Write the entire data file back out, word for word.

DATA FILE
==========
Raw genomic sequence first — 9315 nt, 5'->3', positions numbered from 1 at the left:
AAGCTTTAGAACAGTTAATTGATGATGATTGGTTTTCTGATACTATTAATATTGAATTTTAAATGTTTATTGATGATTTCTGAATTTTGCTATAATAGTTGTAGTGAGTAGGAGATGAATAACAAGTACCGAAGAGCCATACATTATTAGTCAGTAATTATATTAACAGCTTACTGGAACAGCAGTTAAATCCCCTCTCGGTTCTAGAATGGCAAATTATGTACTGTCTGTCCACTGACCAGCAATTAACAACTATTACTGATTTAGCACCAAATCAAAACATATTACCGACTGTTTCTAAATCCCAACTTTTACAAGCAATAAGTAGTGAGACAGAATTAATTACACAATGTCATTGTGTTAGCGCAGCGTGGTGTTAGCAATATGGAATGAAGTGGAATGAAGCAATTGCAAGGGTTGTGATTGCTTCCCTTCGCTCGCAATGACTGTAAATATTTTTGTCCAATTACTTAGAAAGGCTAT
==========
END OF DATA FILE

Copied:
Raw genomic sequence first — 9315 nt, 5'->3', positions numbered from 1 at the left:
AAGCTTTAGAACAGTTAATTGATGATGATTGGTTTTCTGATACTATTAATATTGAATTTTAAATGTTTATTGATGATTTCTGAATTTTGCTATAATAGTTGTAGTGAGTAGGAGATGAATAACAAGTACCGAAGAGCCATACATTATTAGTCAGTAATTATATTAACAGCTTACTGGAACAGCAGTTAAATCCCCTCTCGGTTCTAGAATGGCAAATTATGTACTGTCTGTCCACTGACCAGCAATTAACAACTATTACTGATTTAGCACCAAATCAAAACATATTACCGACTGTTTCTAAATCCCAACTTTTACAAGCAATAAGTAGTGAGACAGAATTAATTACACAATGTCATTGTGTTAGCGCAGCGTGGTGTTAGCAATATGGAATGAAGTGGAATGAAGCAATTGCAAGGGTTGTGATTGCTTCCCTTCGCTCGCAATGACTGTAAATATTTTTGTCCAATTACTTAGAAAGGCTAT